EU Stoxx 50 Index May Slide Lower Ahead of ECB Monetary Policy Meeting
EU Stoxx 50 Index, Italian-German Yield Spread, ECB – Talking Points:
- USD and JPY climbed during APAC trade as investors mulled Chinese trade data.
- ECB’s wait-and-see approach may weigh on regional risk assets.
- Widening yield spreads hint at souring market sentiment.
- EU Stoxx 50 index may slide lower as price hovers precariously above key Fibonacci support.
The haven-associated US Dollar and Japanese Yen nudged higher during Asia-Pacific trade as mixed Chinese trade data for August showed exports soared 9.5% - smashing the estimated 7.2% rise – while imports fell by 2.1% - drastically undershooting the estimated 0.1% increase.
Looking ahead, Irish second quarter GDP highlights a rather light economic docket as investor attention turns to the European Central Bank’s monetary policy meeting on Wednesday.
Market reaction chart created using TradingView
Wait-and-See ECB May Weigh on EU Stoxx 50
Recent comments from Isabel Schnabel suggest that the European Central Bank is reasonably content with its current policy settings, as the Executive Board member stated that “as long as the baseline scenario remains intact, there is no reason to adjust the monetary policy stance”.
Although the central bank’s policies were calibrated “based on the June projections”, Schnabel appears confident that while “we are seeing a certain resurgence of infections, at the moment it looks unlikely that we are going to see a full lockdown again [which] is precisely what we assumed in our baseline scenario in June”.
This suggests that the ECB may save its monetary stimulus ammunition at its upcoming meeting on September 10, unless a surge of Covid-19 infections forces regional governments to impose economically devastating restrictions.
However, with the spread between Italian government bonds and German bunds notably widening in recent weeks, lack of action from the central bank may significantly sour investor sentiment and fuel a more substantial decline in regional asset prices.
Italian-German yield spread chart created using TradingView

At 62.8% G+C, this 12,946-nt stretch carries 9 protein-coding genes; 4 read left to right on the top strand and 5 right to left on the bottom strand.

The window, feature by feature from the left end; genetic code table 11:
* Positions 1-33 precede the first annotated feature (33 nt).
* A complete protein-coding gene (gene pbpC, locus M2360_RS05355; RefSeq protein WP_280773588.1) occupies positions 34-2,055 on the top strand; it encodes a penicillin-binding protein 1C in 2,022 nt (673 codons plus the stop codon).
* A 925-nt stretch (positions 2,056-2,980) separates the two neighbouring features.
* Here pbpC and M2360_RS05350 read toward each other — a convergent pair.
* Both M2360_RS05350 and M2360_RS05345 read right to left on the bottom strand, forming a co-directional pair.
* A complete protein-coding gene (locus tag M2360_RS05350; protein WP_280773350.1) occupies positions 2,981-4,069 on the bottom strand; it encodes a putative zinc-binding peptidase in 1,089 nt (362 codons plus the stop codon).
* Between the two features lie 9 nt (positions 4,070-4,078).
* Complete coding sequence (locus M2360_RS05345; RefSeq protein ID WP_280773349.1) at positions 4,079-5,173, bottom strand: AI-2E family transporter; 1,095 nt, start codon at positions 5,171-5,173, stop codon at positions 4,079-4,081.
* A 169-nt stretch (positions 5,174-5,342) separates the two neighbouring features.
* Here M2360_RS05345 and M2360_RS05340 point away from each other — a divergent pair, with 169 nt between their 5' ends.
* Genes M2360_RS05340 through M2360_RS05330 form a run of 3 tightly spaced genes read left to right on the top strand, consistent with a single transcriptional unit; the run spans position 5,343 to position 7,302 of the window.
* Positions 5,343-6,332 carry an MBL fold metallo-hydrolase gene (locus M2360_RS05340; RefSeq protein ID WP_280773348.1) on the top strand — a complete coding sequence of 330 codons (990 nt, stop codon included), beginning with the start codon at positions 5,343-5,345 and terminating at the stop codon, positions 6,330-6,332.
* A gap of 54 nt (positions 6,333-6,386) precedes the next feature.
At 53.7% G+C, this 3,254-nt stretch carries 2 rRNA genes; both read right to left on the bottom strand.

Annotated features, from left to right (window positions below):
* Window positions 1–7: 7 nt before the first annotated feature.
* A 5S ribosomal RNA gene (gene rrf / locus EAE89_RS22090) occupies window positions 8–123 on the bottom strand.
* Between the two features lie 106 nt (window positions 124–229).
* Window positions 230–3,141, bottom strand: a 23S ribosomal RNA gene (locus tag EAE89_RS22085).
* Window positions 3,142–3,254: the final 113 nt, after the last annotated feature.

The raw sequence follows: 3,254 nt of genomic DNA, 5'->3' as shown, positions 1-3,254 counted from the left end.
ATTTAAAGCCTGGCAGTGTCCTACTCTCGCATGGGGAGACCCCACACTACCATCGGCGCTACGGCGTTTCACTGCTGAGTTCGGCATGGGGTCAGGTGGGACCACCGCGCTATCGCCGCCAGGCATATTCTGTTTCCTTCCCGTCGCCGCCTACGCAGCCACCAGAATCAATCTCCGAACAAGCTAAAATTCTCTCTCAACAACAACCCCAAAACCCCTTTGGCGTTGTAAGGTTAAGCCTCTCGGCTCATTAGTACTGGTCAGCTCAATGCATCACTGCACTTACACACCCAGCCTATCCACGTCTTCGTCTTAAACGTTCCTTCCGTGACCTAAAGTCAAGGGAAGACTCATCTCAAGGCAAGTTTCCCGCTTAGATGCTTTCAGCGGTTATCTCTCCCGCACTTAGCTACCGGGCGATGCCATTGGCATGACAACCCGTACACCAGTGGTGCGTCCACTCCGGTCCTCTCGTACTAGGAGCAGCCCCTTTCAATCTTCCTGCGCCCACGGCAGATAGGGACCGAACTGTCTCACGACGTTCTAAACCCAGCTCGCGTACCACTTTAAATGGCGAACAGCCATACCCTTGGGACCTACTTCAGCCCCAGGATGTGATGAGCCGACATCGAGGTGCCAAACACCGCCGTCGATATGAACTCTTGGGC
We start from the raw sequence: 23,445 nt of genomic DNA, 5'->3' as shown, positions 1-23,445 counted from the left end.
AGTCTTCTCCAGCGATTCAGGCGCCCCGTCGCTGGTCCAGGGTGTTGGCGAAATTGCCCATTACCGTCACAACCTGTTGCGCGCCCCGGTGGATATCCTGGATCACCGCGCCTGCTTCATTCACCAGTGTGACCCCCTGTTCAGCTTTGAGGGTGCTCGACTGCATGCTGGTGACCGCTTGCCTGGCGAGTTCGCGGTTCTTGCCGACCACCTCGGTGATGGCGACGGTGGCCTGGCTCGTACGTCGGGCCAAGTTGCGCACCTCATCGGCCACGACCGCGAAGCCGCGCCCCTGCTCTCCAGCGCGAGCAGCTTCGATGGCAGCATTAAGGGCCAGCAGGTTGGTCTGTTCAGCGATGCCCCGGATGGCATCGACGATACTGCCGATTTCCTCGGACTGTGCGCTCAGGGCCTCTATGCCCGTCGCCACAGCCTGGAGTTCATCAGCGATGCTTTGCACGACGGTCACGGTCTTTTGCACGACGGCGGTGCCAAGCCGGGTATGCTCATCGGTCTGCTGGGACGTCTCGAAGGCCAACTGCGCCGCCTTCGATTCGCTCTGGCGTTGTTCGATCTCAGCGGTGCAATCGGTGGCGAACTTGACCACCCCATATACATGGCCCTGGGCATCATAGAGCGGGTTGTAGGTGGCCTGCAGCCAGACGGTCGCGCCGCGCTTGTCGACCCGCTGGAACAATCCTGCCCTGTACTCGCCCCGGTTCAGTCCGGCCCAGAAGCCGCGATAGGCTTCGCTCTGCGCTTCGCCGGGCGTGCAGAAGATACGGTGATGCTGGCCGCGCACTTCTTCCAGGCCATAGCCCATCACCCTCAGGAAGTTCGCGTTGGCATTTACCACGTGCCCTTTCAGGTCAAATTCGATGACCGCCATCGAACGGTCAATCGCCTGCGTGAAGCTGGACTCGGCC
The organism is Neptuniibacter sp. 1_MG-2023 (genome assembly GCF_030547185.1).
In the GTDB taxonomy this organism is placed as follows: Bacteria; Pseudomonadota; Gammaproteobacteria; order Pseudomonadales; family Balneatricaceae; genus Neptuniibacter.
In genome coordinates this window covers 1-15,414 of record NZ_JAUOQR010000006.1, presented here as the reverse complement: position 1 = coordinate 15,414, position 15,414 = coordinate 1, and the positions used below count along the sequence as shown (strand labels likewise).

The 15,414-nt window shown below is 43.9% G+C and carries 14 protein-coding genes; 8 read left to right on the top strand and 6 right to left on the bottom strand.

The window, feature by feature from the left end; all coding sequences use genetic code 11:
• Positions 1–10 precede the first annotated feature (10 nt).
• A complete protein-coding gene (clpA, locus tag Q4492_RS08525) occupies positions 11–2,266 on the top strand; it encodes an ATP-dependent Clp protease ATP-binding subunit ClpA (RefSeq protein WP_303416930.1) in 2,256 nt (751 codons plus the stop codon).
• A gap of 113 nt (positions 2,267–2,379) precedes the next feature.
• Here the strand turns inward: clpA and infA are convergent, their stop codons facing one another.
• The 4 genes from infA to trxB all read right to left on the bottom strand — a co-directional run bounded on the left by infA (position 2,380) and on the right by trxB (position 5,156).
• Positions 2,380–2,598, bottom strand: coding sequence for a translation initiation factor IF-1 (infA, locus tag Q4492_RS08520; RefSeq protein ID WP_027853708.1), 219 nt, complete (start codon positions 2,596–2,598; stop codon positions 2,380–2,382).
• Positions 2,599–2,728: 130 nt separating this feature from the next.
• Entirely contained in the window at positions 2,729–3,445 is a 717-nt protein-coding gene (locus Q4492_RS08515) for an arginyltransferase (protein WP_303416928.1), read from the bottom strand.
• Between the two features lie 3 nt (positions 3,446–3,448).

That being said, comments from ECB Chief Economist Philip Lane flagging the Euro’s “repricing in recent weeks” could be a sign that policymakers are becoming increasingly more sensitive to the strength of the local currency and its impact on the trading bloc’s exports. The EUR/USD exchange rate surged to a fresh two year high on September 1 (1.2011).
Nevertheless, while Schnabel believes that “there could be surprises on the upside and the downside, which may mean that we have to reconsider our monetary policy stance”, she confirmed that for the time being adjustment is “not on the cards”.
With that in mind, Europe’s benchmark EU Stoxx 50 index may slide lower if the ECB opts to retain its wait-and-see approach to monetary policy at the upcoming September 10 meeting.
EU Stoxx 50 Daily Chart – Ascending Triangle Remains in Play
EU Stoxx 50 Index daily chart created using TradingView
From a technical perspective, Europe’s EU Stoxx 50 index appears poised to slide lower despite carving out a bullish Ascending Triangle continuation pattern just shy of psychological resistance at the 3400 level.
With price tracking below the 21-, 50- and 200-day moving averages and above-average volume seen over the last two down-days, the path of least resistance looks to be lower.
Moreover, the RSI and MACD indicators hint at fading bullish momentum, as both oscillators slide below their respective neutral midpoints and into bearish territory.
To that end, the European benchmark may slide lower in the coming days, if sellers can overcome confluent support at the 61.8% Fibonacci (3243) and Ascending Triangle hypotenuse.
A daily close below the August 21 swing-low (3215) would probably invalidate the bullish continuation pattern and carve a path to test the August low (3158) and 38.2% Fibonacci (3063).
-- Written by Daniel Moss, Analyst for DailyFX
Follow me on Twitter @DanielGMoss
DailyFX provides forex news and technical analysis on the trends that influence the global currency markets.